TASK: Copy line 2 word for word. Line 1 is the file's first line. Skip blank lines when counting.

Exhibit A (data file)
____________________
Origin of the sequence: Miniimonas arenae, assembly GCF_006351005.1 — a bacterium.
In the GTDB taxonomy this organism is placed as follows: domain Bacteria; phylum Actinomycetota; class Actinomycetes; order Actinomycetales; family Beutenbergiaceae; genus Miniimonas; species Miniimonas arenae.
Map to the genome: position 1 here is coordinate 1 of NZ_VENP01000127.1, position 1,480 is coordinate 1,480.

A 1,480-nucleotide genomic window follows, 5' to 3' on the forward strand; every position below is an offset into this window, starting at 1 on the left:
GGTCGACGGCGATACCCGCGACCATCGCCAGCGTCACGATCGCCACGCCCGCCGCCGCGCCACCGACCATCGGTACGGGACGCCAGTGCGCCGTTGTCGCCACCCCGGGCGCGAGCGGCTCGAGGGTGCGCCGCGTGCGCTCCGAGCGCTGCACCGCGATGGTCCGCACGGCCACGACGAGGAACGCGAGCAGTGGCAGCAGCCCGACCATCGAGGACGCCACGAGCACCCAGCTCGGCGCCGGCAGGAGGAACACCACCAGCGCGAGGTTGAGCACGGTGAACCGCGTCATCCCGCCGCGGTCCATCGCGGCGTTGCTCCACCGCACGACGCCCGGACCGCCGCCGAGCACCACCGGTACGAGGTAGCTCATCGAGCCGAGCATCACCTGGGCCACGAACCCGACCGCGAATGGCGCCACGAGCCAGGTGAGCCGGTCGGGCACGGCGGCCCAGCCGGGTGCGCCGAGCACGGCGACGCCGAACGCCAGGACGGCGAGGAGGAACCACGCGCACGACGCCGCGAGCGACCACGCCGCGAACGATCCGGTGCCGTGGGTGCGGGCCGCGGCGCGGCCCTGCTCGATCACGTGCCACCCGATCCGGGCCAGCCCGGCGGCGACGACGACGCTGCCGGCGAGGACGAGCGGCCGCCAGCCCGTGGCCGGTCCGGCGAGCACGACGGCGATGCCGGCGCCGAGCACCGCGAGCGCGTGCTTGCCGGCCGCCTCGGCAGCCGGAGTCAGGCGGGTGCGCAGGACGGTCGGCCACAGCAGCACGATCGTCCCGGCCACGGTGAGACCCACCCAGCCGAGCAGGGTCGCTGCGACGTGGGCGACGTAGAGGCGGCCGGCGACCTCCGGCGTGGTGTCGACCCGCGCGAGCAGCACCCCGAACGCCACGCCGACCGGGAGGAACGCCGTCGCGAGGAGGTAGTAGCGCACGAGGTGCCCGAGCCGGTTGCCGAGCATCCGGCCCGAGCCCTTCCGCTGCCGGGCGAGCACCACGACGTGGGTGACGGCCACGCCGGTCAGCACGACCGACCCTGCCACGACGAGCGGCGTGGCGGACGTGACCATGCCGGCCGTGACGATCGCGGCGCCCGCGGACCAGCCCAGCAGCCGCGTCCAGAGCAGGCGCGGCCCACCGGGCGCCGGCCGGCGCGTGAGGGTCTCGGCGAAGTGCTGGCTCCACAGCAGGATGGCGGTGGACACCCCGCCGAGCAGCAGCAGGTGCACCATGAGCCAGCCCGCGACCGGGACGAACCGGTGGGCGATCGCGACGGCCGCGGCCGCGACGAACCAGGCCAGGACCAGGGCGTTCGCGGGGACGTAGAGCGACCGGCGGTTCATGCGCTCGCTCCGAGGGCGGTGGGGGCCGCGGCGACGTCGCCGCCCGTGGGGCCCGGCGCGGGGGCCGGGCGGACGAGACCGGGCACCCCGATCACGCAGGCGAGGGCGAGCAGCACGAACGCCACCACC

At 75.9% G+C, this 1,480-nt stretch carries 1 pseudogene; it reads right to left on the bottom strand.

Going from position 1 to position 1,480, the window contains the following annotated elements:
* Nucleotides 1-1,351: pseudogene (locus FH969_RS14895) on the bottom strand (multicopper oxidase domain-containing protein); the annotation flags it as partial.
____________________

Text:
In the GTDB taxonomy this organism is placed as follows: domain Bacteria; phylum Actinomycetota; class Actinomycetes; order Actinomycetales; family Beutenbergiaceae; genus Miniimonas; species Miniimonas arenae.